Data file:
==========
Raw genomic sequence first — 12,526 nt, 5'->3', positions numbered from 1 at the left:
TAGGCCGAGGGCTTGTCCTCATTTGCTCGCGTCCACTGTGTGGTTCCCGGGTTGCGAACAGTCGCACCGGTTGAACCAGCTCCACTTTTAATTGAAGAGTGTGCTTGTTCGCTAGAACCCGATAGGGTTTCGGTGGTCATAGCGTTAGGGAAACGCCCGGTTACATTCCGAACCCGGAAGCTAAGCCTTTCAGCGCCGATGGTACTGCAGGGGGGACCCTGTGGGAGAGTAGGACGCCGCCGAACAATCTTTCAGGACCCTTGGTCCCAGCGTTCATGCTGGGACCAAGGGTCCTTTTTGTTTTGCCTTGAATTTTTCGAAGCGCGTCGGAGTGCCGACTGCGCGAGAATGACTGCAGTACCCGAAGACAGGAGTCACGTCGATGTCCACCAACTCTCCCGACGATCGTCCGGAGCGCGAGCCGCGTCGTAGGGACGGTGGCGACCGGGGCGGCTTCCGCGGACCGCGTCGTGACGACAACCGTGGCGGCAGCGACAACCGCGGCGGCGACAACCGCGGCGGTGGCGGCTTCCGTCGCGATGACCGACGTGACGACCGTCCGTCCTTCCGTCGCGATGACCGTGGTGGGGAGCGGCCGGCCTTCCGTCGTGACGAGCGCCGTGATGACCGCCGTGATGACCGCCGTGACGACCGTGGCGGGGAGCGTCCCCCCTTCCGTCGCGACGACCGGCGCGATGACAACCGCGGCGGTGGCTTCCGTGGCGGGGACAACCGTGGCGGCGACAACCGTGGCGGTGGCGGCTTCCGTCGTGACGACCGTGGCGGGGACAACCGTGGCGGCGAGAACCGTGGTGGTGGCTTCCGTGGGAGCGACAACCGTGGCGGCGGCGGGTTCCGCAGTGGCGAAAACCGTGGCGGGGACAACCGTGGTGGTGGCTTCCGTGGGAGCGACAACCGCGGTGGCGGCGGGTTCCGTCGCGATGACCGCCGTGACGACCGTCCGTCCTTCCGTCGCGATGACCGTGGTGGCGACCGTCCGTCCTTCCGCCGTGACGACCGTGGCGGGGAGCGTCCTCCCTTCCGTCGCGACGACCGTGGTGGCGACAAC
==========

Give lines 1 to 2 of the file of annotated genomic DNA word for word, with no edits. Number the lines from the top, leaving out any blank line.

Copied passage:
Raw genomic sequence first — 12,526 nt, 5'->3', positions numbered from 1 at the left:
TAGGCCGAGGGCTTGTCCTCATTTGCTCGCGTCCACTGTGTGGTTCCCGGGTTGCGAACAGTCGCACCGGTTGAACCAGCTCCACTTTTAATTGAAGAGTGTGCTTGTTCGCTAGAACCCGATAGGGTTTCGGTGGTCATAGCGTTAGGGAAACGCCCGGTTACATTCCGAACCCGGAAGCTAAGCCTTTCAGCGCCGATGGTACTGCAGGGGGGACCCTGTGGGAGAGTAGGACGCCGCCGAACAATCTTTCAGGACCCTTGGTCCCAGCGTTCATGCTGGGACCAAGGGTCCTTTTTGTTTTGCCTTGAATTTTTCGAAGCGCGTCGGAGTGCCGACTGCGCGAGAATGACTGCAGTACCCGAAGACAGGAGTCACGTCGATGTCCACCAACTCTCCCGACGATCGTCCGGAGCGCGAGCCGCGTCGTAGGGACGGTGGCGACCGGGGCGGCTTCCGCGGACCGCGTCGTGACGACAACCGTGGCGGCAGCGACAACCGCGGCGGCGACAACCGCGGCGGTGGCGGCTTCCGTCGCGATGACCGACGTGACGACCGTCCGTCCTTCCGTCGCGATGACCGTGGTGGGGAGCGGCCGGCCTTCCGTCGTGACGAGCGCCGTGATGACCGCCGTGATGACCGCCGTGACGACCGTGGCGGGGAGCGTCCCCCCTTCCGTCGCGACGACCGGCGCGATGACAACCGCGGCGGTGGCTTCCGTGGCGGGGACAACCGTGGCGGCGACAACCGTGGCGGTGGCGGCTTCCGTCGTGACGACCGTGGCGGGGACAACCGTGGCGGCGAGAACCGTGGTGGTGGCTTCCGTGGGAGCGACAACCGTGGCGGCGGCGGGTTCCGCAGTGGCGAAAACCGTGGCGGGGACAACCGTGGTGGTGGCTTCCGTGGGAGCGACAACCGCGGTGGCGGCGGGTTCCGTCGCGATGACCGCCGTGACGACCGTCCGTCCTTCCGTCGCGATGACCGTGGTGGCGACCGTCCGTCCTTCCGCCGTGACGACCGTGGCGGGGAGCGTCCTCCCTTCCGTCGCGACGACCGTGGTGGCGACAAC